Serenity is the most important quality of my experience on this physical plane. There are many ways to maintain serenity. The one I have been most attracted to in the final weeks of this year 2014 is mindfulness. For me this means continually bringing my mind back to my body so as to be physically present in all I do more and more. Breathing is the first activity that I apply mindfulness to so that my mind and body are together here and now on this very subtle level. That allows me to notice when the breathing pauses and also the mind and to then enjoy the serenity of the vast space and silence free of all attributes of physicality All emotions, feelings, thoughts of any kind have subsided. The energy of that space and silence have captured my attention and now I am spontaneously drawn into the state where witnessing just happens. Continue reading
I am reposting this post from my wife’s blog (original post). Please check out her very inspiring blog for many more uplifting posts!
Alia’s Comments: This is what you might call a “crossover” post. It features one of Tomas’ daily Moroccan morning rituals and it also documents and affirms his experience of Heaven on Earth. Each morning, Tomas arises and begins his day with yoga and stretching for about 30 – 45 minutes. Then he makes himself (and me too — lucky me!) a splendid cup of coffee! Weather permitting, he takes the coffee, a notebook and one of his favored sacred texts out on our tiny kitchen balcony where he reads and writes and sips and savors all the delights of the new day. Here is Tomas’ journal entry for Tuesday, December 23, 2014. Enjoy. Continue reading
“There is no greater connector of souls than absolute abandonment to vulnerability.” -Amy Larson, amyjalapeno.com
I met my teacher in 1979. I was living in Germany at the time and was taking a yoga class at the local Red Cross Family Center. The instructor, Roswitha, was a student of a man from India, Sri S. Rajagopalan. She invited Rajo, as he was called, to our town for a weekend seminar. I signed up for the weekend and arrived early Saturday morning to meet Rajo in the dressing room, preparing for the seminar. The moment I saw him I felt he was my brother, because he was so familiar. In short, I fell in love with yoga as Rajo presented it to us and became close friends with him. I worked with him for over 20 years and eventually taught his style of yoga for many years in Germany, as well as in other parts of the world. When asked by my students what kind of yoga I teach, I tell them that I teach a form of yoga that allows me to access an experience of silence as the underlying substratum of existence. Continue reading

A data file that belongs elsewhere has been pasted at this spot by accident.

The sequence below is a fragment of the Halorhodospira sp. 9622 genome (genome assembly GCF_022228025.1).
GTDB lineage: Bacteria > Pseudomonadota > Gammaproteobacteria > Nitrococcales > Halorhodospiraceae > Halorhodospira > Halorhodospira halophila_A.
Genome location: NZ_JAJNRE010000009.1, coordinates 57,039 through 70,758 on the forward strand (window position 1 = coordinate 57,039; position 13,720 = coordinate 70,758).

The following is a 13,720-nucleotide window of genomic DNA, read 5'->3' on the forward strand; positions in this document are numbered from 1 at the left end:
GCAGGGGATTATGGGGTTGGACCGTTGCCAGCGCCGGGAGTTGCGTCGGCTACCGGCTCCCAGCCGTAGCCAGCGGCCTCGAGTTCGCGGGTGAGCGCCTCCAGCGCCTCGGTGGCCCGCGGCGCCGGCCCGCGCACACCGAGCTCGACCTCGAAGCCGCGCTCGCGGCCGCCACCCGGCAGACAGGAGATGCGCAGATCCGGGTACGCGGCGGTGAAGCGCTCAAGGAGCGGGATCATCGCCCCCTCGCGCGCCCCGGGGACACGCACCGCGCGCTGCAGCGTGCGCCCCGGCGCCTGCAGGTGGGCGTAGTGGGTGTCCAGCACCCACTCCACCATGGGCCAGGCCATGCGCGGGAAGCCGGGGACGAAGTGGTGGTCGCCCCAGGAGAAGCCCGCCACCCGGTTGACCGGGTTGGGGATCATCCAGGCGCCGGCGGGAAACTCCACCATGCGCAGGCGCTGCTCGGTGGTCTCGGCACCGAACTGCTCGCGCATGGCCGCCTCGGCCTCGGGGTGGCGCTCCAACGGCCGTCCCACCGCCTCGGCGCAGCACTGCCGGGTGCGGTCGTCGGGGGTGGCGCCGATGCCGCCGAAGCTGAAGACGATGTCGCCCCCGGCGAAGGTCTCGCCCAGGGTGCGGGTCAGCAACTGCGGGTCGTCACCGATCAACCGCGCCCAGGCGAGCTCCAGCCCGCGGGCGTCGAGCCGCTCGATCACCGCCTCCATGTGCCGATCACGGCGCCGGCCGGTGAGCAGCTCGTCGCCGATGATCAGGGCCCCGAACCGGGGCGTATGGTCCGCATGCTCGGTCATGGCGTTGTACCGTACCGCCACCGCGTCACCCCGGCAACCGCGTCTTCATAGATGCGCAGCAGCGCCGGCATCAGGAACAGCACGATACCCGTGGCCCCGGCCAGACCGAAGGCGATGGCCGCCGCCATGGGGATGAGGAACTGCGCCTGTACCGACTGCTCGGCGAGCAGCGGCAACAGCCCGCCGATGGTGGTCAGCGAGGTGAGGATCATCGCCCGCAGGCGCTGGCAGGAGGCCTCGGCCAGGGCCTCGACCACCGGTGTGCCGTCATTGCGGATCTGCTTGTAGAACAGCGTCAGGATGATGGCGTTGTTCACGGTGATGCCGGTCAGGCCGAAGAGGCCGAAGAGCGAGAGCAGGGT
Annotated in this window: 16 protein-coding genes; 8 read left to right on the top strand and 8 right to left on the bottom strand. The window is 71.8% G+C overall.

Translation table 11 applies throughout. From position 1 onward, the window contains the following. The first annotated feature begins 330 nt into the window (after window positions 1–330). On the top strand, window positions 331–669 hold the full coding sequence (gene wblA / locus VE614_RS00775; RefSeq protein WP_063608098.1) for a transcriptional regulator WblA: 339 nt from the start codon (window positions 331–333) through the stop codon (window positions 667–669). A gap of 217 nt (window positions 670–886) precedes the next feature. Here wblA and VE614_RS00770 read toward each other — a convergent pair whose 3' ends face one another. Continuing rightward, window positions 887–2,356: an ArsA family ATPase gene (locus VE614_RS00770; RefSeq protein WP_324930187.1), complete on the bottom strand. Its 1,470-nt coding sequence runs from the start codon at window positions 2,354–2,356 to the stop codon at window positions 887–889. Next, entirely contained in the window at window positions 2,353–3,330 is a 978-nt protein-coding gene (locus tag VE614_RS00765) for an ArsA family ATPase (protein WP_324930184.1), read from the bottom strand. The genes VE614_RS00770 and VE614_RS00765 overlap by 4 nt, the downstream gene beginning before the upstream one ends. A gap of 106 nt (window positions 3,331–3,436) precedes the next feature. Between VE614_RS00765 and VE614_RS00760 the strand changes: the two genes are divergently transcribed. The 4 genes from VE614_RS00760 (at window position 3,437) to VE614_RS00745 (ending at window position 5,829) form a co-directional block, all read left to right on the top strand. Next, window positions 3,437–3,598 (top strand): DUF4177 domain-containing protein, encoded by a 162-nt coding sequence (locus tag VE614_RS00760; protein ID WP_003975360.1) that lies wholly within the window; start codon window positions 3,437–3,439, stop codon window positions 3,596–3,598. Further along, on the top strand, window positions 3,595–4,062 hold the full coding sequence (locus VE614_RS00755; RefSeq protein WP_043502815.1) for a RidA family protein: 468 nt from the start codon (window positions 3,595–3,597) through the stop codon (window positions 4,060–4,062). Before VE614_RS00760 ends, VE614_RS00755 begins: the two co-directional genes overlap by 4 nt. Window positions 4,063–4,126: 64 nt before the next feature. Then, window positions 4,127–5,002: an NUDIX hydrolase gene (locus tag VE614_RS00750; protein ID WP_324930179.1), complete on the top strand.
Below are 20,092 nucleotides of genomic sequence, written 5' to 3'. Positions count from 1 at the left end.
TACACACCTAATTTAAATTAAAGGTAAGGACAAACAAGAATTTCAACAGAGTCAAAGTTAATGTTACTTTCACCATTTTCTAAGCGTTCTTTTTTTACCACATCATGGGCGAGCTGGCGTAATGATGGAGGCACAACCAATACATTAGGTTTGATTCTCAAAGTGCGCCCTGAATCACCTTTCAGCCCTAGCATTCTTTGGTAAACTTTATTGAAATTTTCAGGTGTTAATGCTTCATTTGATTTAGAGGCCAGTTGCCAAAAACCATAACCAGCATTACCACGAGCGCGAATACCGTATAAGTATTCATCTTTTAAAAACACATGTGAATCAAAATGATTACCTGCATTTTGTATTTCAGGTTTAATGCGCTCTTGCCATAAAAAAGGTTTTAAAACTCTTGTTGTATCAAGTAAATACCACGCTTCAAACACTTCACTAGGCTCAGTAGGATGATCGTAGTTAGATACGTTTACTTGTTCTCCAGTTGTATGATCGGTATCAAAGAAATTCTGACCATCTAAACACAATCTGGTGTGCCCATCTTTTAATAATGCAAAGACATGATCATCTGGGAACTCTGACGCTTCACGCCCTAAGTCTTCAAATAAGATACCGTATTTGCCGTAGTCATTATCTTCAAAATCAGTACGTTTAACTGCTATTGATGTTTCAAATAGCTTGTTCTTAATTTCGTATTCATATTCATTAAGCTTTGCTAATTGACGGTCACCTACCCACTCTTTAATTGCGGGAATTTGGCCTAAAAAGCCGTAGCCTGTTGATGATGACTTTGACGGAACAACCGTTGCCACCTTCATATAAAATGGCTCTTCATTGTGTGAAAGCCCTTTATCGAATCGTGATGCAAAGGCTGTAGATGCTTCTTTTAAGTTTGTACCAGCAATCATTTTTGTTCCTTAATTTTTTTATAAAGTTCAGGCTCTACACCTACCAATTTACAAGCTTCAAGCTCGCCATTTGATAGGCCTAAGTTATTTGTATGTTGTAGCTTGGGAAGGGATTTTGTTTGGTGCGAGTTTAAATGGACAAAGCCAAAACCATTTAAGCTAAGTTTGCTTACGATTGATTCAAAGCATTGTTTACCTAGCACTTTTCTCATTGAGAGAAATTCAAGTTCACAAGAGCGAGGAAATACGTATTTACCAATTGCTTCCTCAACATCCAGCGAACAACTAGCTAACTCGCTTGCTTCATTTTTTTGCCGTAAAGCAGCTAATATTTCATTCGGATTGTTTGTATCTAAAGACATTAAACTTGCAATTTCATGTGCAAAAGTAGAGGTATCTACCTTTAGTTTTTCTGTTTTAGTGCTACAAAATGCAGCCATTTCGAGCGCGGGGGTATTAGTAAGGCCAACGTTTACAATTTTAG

This is one short but very valuable passage from Thich Nhat Hanh’s book Be Free Where You Are. I have been practicing this way for quite a while and I can confirm that it is one of the most effective, as well as simple meditations which can be done continually throughout the day. I very often do it when in bed for the night to calm the energy of the day and open me up to a restful night’s sleep. Enjoy! Continue reading
Be Free Where You Are, Thich Nhat Hanh:
Dear Friends, I wrote the following poem during the war in Vietnam after the town of Ben Tre was bombed by the United States Air Force. Ben Tre is the hometown of my colleague, Sister Chân Không. The U.S. forces destroyed the entire town because there were five or six guerrillas there. Later on, one officer declared that he had to bomb and destroy Ben Tre to save it from Communism.
This poem is about anger. Continue reading
“While we can connect to others more readily than ever before, Zen Master Thich Nhat Hanh worries that we’re losing our connection to body and mind. He offers a nourishing conscious breathing practice as a remedy.”
(source – original post: http://www.tricycle.com/blog/fear-silence)
I have the impression that many of us are afraid of silence. We’re always taking in something—text, music, radio, television, or thoughts—to occupy the space. If quiet and space are so important for our happiness, why don’t we make more room for them in our lives? Continue reading
Jeff Lieberman, an MIT-trained artist, scientist and engineer, makes a scientific argument for mystical experience. He asks us to challenge our perception of what we are, our relationship to the universe, and our relationship to one another. Our minds are “thought-generating machines.” What we would happen if we could turn off the machine? If we could transcend our individual experience of the world?